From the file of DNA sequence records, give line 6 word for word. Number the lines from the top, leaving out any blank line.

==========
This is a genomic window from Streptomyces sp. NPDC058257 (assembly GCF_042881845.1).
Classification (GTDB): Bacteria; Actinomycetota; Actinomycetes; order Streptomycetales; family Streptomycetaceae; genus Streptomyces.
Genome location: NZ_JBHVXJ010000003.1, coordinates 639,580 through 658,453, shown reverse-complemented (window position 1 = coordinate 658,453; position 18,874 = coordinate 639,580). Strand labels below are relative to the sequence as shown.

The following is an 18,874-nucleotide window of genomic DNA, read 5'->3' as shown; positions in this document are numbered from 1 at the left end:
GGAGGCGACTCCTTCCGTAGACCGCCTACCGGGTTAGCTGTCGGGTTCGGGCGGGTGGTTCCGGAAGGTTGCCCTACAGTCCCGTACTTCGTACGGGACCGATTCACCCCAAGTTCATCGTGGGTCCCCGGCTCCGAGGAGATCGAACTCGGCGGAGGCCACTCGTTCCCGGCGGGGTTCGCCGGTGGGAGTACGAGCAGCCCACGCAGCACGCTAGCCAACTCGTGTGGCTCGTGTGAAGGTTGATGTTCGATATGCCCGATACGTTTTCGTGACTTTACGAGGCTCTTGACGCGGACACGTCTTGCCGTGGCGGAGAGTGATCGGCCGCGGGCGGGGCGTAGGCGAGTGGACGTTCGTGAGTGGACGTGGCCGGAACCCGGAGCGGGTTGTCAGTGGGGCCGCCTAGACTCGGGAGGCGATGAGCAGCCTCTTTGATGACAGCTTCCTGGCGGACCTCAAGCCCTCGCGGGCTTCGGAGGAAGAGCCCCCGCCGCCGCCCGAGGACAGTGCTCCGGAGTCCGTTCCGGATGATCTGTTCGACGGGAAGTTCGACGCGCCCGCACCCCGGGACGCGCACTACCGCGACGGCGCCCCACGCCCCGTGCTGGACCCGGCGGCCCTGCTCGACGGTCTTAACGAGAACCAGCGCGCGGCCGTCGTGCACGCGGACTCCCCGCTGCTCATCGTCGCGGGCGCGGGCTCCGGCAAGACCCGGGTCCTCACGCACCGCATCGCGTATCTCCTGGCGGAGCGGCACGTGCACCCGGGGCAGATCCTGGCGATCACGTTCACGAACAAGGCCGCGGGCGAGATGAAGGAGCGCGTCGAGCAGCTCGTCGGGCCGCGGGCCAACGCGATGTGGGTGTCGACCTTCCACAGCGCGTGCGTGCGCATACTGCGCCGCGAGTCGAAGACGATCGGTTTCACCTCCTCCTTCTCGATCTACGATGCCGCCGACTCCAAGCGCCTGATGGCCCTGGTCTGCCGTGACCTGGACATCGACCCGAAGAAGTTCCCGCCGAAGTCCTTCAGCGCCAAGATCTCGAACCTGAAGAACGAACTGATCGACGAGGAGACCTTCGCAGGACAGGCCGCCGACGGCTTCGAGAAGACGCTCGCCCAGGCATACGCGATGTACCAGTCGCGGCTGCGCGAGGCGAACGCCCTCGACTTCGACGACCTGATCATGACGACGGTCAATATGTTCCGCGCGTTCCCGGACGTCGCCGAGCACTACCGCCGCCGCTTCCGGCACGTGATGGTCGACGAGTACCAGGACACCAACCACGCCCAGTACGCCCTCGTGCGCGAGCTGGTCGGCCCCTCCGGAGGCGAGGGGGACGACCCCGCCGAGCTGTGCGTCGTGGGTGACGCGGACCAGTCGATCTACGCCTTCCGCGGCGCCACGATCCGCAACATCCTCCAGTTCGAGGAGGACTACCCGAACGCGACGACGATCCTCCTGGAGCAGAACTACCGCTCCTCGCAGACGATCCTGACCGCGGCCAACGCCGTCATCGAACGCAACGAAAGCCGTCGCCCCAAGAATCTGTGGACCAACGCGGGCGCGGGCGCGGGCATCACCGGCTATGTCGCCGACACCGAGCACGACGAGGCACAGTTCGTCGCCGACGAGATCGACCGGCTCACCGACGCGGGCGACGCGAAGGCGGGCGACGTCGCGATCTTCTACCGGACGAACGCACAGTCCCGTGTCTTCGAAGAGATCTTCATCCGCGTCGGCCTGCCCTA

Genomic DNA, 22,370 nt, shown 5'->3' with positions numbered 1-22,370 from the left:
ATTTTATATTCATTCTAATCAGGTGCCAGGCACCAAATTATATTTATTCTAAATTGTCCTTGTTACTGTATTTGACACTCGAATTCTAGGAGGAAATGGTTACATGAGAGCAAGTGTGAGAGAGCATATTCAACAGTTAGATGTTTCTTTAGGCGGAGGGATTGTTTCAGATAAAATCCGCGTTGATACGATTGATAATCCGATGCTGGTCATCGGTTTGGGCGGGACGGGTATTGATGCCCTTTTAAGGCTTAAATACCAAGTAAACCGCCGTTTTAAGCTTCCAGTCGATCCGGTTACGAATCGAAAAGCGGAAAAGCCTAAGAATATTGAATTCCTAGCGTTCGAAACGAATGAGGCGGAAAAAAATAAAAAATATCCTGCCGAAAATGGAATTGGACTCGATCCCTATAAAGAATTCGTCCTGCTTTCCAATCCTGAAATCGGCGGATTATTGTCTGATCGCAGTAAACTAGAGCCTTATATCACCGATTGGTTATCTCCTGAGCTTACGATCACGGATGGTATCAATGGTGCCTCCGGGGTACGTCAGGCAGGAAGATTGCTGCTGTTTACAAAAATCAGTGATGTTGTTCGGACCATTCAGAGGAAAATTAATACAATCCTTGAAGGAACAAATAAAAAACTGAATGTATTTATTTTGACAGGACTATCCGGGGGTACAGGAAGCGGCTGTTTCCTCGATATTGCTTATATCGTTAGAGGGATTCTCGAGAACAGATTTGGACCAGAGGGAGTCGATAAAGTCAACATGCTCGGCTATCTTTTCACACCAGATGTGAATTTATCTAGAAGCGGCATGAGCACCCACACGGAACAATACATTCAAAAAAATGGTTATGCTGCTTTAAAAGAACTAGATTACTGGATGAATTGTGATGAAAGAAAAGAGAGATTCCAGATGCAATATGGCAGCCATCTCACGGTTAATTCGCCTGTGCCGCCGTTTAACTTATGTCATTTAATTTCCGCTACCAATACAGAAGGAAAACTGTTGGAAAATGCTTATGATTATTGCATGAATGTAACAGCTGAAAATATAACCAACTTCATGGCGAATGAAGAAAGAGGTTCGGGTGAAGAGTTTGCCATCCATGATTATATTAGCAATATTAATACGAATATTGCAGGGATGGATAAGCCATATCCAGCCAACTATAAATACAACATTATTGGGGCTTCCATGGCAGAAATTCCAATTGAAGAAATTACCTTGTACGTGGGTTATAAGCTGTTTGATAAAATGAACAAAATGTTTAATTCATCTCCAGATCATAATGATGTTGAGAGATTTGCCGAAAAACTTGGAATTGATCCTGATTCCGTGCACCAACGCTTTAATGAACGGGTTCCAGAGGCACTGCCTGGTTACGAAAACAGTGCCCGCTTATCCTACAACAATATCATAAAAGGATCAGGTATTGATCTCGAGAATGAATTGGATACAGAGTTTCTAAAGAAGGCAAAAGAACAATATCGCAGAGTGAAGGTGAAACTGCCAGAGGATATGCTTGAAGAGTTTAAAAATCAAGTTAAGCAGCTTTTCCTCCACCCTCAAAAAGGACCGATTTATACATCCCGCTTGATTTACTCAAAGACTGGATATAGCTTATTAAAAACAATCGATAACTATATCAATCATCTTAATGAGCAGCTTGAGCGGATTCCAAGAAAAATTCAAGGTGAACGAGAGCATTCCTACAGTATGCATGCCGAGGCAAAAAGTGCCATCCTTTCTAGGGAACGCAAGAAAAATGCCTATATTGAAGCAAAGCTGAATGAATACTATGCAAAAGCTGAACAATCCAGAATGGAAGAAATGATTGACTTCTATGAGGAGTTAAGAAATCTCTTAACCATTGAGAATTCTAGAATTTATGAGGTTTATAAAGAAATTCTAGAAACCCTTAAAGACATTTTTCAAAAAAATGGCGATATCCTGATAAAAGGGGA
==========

Genomic DNA, 22,370 nt, shown 5'->3' with positions numbered 1-22,370 from the left: